The film mass transfer coefficients (Table 4) represent the rapid step. It appears that the initial rate of Cu (II) diffusion is significantly higher than that for Pb (II) and Cd (II) ions. The metal concentrations were measured by AA to the nearest 0.1 mg/L. The overall error of concentration measurement is estimated to vary typically from 1 to 3%.

Admittedly, there is a slight ambiguity in interpreting results of Figure 6(b) and Figure 6(c). For instance, Cu II reaches 80% adsorption in less than 5 min compared to Pb II which attains 80% adsorption in 15 min, indicating that Cu II adsorption rate is faster in this range. However for 99% removal, Pb II is adsorbed faster. On the other hand, the data (Table 4) for effective liquid film diffusion coefficient (, fast step) and intraparticle diffusion coefficient (, slow step) predict that the Cu II has the highest adsorption rate while Cd II has the lowest adsorption rate in both the fast and slow steps and hence the results (Table 4) are unambiguous. The results of these models may contribute to understanding the overall kinetics of adsorption mechanism, which was discussed earlier. The rapid step depends on external diffusion. In earlier studies, it is noted that the slow step (internal diffusion) is mainly controlled by intraparticle diffusion and probably this is independent of the particle agglomeration as well as individual metal characteristics [43, 44].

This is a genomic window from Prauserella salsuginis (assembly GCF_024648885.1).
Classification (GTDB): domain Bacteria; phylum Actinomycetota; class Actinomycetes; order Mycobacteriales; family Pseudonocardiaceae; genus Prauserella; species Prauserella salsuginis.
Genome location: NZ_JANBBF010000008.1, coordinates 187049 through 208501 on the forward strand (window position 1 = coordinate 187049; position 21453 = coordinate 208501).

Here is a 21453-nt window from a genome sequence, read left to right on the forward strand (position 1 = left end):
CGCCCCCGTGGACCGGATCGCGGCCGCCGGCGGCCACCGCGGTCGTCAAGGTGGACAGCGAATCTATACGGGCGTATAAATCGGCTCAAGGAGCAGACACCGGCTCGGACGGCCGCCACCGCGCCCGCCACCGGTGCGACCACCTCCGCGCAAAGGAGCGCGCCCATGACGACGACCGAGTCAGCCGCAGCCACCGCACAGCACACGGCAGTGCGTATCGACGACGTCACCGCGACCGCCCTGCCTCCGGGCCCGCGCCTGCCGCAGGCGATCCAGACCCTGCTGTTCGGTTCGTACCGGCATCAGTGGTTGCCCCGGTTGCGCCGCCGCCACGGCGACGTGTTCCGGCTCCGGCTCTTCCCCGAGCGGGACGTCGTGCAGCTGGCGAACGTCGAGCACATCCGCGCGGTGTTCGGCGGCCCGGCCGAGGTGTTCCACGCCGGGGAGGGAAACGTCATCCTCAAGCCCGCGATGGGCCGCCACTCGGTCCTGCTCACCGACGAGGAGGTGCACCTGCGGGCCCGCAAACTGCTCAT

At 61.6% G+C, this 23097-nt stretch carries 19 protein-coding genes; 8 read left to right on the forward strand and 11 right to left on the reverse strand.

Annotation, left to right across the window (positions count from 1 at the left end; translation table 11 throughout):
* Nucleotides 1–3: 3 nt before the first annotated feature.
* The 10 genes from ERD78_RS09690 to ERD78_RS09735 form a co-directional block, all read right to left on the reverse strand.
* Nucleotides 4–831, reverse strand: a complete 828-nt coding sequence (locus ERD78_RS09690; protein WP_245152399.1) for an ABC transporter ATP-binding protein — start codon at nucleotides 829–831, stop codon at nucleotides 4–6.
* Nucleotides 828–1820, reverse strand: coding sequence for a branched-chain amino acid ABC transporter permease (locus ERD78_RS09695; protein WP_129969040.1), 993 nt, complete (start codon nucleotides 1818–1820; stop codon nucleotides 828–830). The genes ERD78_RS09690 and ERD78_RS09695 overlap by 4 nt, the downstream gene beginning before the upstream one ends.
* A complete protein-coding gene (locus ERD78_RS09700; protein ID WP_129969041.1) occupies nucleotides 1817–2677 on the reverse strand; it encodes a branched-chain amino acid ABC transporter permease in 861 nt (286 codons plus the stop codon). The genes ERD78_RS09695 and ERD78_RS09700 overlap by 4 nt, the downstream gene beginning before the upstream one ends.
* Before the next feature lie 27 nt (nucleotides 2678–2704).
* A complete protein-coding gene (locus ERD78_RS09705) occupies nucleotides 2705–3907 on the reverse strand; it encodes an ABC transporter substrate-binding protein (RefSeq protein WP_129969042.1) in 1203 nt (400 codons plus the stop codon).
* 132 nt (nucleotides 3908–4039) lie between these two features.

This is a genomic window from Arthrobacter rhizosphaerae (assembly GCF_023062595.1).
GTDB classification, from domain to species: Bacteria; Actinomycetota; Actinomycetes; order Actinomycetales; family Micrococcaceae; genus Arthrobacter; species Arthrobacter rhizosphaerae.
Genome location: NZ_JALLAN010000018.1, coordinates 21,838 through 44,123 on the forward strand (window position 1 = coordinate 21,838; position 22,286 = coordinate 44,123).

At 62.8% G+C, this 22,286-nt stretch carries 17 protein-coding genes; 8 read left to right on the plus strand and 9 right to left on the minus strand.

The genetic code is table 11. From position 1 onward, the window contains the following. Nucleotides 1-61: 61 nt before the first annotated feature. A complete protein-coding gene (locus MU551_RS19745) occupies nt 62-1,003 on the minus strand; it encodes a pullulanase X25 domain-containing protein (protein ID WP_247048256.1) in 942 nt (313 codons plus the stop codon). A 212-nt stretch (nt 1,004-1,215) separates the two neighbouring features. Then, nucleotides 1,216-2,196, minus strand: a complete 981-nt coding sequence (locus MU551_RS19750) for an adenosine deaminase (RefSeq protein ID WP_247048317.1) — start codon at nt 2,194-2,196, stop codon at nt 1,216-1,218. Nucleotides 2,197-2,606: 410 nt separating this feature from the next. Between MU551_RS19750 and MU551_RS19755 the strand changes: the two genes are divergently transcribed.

5. Conclusions